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Western Assistance in Theological Training for Romanian Evangelicals Since 1989

Danut Manastireanu

Editor’s Note: The first two parts of this article were published in the previous two issues of the East-West Church & Ministry Report 14 (Summer 2006), 1-3; 14 (Fall, 2006), 6-9.

Nonformal Theological Training in Romania

Up to this point, we have concentrated on formal theological education in Romania. This is obviously not the only, nor necessarily the best, type of ministerial training, in light of the concrete needs of the Evangelical community in Romania. Formal theological education has certain limits. Graduates of theological seminaries enter their ministries with a certain degree of academic knowledge in Bible, theology, and church history, but often display very little practical wisdom necessary for church work. Thus, formal teaching needs to be complemented with various kinds of nonformal and informal education.

Biblical Education by Extension (BEE), now known as Entrust (www.entrust4.org), offers an alternative model in its Church-Based Training Centers. Through its nonformal approach, BEE is training about 4,500 lay ministers in ways that are well-suited for Romanian lay leaders. According to Dr. David Bohn, President of Entrust, BEE Romania strives to provide Bible training with these characteristics:

a. systematic and comprehensive – giving students a broad-based understanding of Scripture and a systematic theological framework for understanding life in God’s Kingdom;

b. accessible – giving instruction to many who cannot engage in formal theological education because of considerations of cost, distance, age, or family responsibilities;

c. transformational – helping students understand that they not only need to see the power of Christ changing lives, but they also have the responsibility to address the social and cultural needs of their particular context. (Bohn states that BEE is striving to be much more intentional in its emphasis upon social and cultural transformation.)

In Romania BEE has been most effective in its work with Pentecostal and Brethren churches because Baptist churches have preferred to have their ministers trained in their own theological schools. BEE courses emphasize the practical application of knowledge to concrete situations in which students are called to minister. Most BEE materials still consist of texts translated from other languages, especially English; but indigenizing efforts are in process, aimed at adapting courses to the East European context and encouraging local authors to rewrite some of the materials.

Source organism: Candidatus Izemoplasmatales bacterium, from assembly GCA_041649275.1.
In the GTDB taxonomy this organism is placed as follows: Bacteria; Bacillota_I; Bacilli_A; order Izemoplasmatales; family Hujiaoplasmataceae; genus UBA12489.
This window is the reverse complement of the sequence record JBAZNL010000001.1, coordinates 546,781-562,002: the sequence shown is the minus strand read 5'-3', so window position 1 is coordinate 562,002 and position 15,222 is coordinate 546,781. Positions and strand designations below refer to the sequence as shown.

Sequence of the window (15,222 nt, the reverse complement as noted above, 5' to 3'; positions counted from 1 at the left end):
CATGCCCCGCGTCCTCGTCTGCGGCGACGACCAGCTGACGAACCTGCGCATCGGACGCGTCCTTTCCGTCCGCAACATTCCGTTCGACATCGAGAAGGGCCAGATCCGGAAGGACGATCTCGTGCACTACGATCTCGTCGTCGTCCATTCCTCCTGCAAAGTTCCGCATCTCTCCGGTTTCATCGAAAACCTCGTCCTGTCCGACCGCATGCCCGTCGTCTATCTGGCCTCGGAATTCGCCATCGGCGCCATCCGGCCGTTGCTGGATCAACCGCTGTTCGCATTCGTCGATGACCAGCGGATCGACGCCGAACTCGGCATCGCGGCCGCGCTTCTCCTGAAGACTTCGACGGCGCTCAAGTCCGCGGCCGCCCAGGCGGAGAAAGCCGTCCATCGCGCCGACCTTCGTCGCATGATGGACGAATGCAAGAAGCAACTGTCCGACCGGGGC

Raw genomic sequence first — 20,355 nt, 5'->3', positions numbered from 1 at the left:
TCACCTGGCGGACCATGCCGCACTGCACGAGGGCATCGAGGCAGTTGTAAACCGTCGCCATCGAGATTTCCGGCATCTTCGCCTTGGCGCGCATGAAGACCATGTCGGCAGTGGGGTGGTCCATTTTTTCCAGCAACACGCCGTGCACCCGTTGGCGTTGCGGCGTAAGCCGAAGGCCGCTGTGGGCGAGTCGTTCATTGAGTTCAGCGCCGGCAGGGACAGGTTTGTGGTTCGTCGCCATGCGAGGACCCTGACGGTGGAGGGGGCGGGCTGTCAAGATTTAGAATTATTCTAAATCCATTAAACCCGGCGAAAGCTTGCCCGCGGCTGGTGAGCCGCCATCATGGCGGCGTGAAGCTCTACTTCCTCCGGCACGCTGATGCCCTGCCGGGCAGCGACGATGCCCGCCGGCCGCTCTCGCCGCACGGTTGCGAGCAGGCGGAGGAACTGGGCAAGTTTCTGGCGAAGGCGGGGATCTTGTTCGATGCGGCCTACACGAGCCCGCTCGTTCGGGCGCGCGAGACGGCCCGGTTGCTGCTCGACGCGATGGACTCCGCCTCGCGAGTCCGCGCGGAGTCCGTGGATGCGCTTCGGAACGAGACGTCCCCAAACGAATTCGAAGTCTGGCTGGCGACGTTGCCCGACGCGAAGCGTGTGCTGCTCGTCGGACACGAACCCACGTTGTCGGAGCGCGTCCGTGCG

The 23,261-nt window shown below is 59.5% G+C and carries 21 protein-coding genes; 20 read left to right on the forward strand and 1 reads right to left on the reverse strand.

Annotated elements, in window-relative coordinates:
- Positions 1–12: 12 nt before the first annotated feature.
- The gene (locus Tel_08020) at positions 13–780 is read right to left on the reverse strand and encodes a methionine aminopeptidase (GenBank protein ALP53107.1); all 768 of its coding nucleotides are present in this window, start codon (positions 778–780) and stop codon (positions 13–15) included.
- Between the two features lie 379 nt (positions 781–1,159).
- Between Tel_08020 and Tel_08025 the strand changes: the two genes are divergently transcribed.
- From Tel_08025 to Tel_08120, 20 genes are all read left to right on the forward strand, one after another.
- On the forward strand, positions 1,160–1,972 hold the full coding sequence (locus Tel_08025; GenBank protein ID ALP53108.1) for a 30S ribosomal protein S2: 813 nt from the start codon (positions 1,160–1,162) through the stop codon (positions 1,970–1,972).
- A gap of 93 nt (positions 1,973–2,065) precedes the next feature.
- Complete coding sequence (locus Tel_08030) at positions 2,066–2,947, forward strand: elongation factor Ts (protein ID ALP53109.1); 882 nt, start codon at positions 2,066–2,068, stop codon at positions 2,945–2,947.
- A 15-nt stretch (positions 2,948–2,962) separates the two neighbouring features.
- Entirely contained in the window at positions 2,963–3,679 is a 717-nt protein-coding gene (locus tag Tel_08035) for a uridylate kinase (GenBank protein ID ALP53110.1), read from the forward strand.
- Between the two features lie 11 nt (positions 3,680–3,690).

One of BEE’s greatest successes in Romania has been in women’s ministry. The women’s track, begun in 1985, aimed initially at helping wives of ministers involved in BEE courses. However, since 1989 it has included other Christian women With the assistance of BEE training, hundreds of women’s discipleship groups have started all over the country, with over 2,000 participants at present. Other benefits deriving from BEE work include leadership training events and a biannual women’s journal, Priscilla. Such efforts have been especially noteworthy in a cultural context that historically has limited the role of women in society and in the church.

BEE has made a much-needed contribution to Romanian Evangelicalism. Unfortunately, the leaders of Evangelical theological schools do not appreciate the value of nonformal training. As a result, the two efforts run parallel courses with little cross fertilization. For its part, BEE could increase its efforts to reach out to formal theological institutions and could make better use of the many Evangelical leaders in Romania who hold theological degrees, particularly those who are not involved in the formal educational system.

Evangelical Publishing in Romania

Western help and technical support encouraged the development of Evangelical publishing after 1989. Thus, after his repatriation in 1990, Josef Tson moved his publishing activities from the U.S. to Romania, where he founded the Christian Book Publishing House in Oradea (www.ecc.ro). Hundreds of titles have been published as a result of this effort, most of them translations of American texts.

The Eastern European Literature Advisory Committee has also assisted in the initiation of many Evangelical publishing efforts in Eastern Europe. One such effort is Logos Publishers in Cluj (www.logos.ro), which has adopted an especially well-thought-through publishing plan. In summary, several general evaluations of Evangelical publishing efforts in Romania may be offered.